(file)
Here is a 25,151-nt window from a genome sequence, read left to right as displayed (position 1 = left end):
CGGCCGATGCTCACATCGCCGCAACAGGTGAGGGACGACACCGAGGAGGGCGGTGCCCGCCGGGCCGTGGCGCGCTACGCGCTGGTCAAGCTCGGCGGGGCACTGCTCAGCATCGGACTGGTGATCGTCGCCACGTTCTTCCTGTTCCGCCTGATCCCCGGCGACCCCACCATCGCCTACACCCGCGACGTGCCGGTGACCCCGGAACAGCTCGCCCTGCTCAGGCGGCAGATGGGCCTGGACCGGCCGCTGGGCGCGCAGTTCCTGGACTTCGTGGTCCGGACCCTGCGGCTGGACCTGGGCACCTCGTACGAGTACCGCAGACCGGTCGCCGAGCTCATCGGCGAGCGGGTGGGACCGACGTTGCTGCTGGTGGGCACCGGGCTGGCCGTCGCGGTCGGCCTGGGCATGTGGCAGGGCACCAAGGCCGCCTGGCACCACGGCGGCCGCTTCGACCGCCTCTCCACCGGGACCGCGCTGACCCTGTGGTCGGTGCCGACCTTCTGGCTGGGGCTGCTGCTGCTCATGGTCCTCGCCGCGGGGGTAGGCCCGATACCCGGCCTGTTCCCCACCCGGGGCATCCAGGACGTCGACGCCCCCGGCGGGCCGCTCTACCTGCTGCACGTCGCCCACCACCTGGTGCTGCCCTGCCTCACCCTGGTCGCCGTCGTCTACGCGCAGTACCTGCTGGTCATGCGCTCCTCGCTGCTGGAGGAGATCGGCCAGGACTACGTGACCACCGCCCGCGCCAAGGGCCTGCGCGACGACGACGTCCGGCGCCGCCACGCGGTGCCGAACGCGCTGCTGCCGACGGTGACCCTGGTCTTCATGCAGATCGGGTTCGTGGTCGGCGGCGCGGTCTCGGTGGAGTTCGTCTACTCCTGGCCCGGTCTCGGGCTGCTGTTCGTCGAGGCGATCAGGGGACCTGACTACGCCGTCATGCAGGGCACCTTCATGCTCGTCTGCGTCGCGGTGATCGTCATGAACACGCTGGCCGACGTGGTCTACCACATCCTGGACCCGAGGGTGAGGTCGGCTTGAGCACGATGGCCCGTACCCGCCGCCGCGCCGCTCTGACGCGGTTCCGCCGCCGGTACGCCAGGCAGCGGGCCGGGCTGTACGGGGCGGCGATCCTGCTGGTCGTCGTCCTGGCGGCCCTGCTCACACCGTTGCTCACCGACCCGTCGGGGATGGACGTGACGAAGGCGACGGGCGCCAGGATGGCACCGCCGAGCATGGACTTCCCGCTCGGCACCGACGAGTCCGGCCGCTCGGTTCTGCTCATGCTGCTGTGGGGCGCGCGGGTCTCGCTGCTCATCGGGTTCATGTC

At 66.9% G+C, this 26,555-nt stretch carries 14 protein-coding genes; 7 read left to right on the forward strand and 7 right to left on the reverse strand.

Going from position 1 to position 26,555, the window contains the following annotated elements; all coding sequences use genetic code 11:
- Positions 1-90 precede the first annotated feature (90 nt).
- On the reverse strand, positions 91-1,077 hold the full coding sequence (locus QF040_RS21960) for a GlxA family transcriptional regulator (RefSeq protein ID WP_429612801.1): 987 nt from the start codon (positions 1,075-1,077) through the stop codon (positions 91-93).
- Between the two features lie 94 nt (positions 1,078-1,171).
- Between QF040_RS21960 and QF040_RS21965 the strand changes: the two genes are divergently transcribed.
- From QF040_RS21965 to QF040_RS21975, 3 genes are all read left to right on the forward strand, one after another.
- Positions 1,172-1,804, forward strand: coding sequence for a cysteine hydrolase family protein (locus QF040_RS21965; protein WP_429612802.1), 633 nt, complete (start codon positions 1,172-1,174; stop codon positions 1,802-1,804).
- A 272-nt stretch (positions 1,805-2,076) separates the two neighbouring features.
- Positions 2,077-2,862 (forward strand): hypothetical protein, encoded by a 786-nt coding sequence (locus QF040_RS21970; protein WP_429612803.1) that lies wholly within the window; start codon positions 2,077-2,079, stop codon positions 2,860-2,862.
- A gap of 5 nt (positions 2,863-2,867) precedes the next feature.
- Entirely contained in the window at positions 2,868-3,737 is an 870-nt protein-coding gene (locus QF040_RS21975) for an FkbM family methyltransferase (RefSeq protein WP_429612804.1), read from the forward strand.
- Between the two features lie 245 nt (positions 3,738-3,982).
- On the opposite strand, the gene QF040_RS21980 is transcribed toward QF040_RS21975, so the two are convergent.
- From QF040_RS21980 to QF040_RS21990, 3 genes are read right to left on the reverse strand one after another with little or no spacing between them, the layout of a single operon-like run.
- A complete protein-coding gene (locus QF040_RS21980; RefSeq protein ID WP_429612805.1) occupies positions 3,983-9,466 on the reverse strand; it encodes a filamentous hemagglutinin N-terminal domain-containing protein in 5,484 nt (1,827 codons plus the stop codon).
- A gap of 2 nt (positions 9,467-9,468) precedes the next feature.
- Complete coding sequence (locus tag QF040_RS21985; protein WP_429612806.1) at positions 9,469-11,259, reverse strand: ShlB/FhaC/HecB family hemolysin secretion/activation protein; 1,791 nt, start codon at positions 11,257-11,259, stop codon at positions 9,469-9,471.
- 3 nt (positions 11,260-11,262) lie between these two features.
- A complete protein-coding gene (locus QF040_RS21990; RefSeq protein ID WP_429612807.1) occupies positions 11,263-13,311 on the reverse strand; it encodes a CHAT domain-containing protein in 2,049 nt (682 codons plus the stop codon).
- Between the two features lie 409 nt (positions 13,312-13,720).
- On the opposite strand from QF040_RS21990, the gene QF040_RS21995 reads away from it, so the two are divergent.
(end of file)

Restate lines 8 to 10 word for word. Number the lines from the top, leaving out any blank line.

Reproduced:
- Between QF040_RS21960 and QF040_RS21965 the strand changes: the two genes are divergently transcribed.
- From QF040_RS21965 to QF040_RS21975, 3 genes are all read left to right on the forward strand, one after another.
- Positions 1,172-1,804, forward strand: coding sequence for a cysteine hydrolase family protein (locus QF040_RS21965; protein WP_429612802.1), 633 nt, complete (start codon positions 1,172-1,174; stop codon positions 1,802-1,804).